Straight until proven otherwise; improving sexual orientation and gender identity disclosure in healthcare, and its application in Manitoba.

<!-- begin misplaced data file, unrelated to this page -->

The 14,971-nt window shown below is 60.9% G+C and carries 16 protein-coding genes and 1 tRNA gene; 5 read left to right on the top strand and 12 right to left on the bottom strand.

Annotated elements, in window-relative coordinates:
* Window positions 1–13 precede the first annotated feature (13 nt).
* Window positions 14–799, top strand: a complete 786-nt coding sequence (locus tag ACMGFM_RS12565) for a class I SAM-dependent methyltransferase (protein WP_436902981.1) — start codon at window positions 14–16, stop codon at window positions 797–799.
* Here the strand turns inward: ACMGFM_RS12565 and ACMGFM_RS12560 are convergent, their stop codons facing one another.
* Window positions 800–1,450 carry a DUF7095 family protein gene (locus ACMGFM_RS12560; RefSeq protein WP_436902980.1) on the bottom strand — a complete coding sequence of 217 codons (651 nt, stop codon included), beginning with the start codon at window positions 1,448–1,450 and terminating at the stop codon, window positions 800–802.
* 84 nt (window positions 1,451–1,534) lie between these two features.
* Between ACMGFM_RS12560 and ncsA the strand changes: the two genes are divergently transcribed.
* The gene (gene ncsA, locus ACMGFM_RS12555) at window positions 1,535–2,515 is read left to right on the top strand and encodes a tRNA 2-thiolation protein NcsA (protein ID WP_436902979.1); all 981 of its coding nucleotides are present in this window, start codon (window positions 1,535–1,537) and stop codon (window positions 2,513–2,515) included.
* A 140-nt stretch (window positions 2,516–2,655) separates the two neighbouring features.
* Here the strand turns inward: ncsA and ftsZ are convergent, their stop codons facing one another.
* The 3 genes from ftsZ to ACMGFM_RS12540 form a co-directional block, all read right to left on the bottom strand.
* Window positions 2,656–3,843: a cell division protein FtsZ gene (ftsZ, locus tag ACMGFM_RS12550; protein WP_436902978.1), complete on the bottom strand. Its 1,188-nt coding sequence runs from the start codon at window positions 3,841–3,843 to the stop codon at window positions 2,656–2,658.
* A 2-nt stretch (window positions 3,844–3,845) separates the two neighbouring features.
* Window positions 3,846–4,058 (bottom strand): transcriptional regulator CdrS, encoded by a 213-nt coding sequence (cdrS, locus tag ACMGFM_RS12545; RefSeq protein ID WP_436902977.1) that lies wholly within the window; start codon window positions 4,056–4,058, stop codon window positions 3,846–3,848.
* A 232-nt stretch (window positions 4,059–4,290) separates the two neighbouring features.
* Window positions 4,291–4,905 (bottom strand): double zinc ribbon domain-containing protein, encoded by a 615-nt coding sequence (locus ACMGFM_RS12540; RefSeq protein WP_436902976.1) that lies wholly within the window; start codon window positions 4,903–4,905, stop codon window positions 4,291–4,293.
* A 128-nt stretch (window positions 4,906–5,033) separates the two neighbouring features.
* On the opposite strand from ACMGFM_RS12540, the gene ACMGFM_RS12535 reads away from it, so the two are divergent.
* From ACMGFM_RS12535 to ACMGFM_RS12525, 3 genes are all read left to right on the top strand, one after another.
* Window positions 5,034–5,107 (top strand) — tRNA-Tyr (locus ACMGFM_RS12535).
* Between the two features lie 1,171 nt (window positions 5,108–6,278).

Background: The 2SLGBTQIA+ community experiences disproportionately poor healthcare outcomes when compared to their cisgender-heterosexual counterparts. This disparity is thought to be primarily due to a lack of disclosure of sexual orientation and gender identity (SOGI) to healthcare providers. Failure of providers to ask patients’ their SOGI is thought to be the greatest barrier to disclosure. Objective: Discuss the best methods to collect SOGI data from a logistical standpoint, and from a patient and provider perspective. Method: Narrative literature review using PubMed and Scopus databases Results: Nine articles were reviewed and their results categorized into four outcome measures: SOGI fields in electronic medical records, data collection method, patient perspectives on SOGI data collection, provider perspectives on SOGI data collection. Conclusions: Adding SOGI to electronic medical records is an important step in improving disclosure. Both patients and providers prefer an indirect method of data collection such as survey format. Patients want to know why their SOGI is being collected. Provider education in delivering queer-competent care is required. Many of these findings could be implemented in the existing healthcare infrastructure in Manitoba.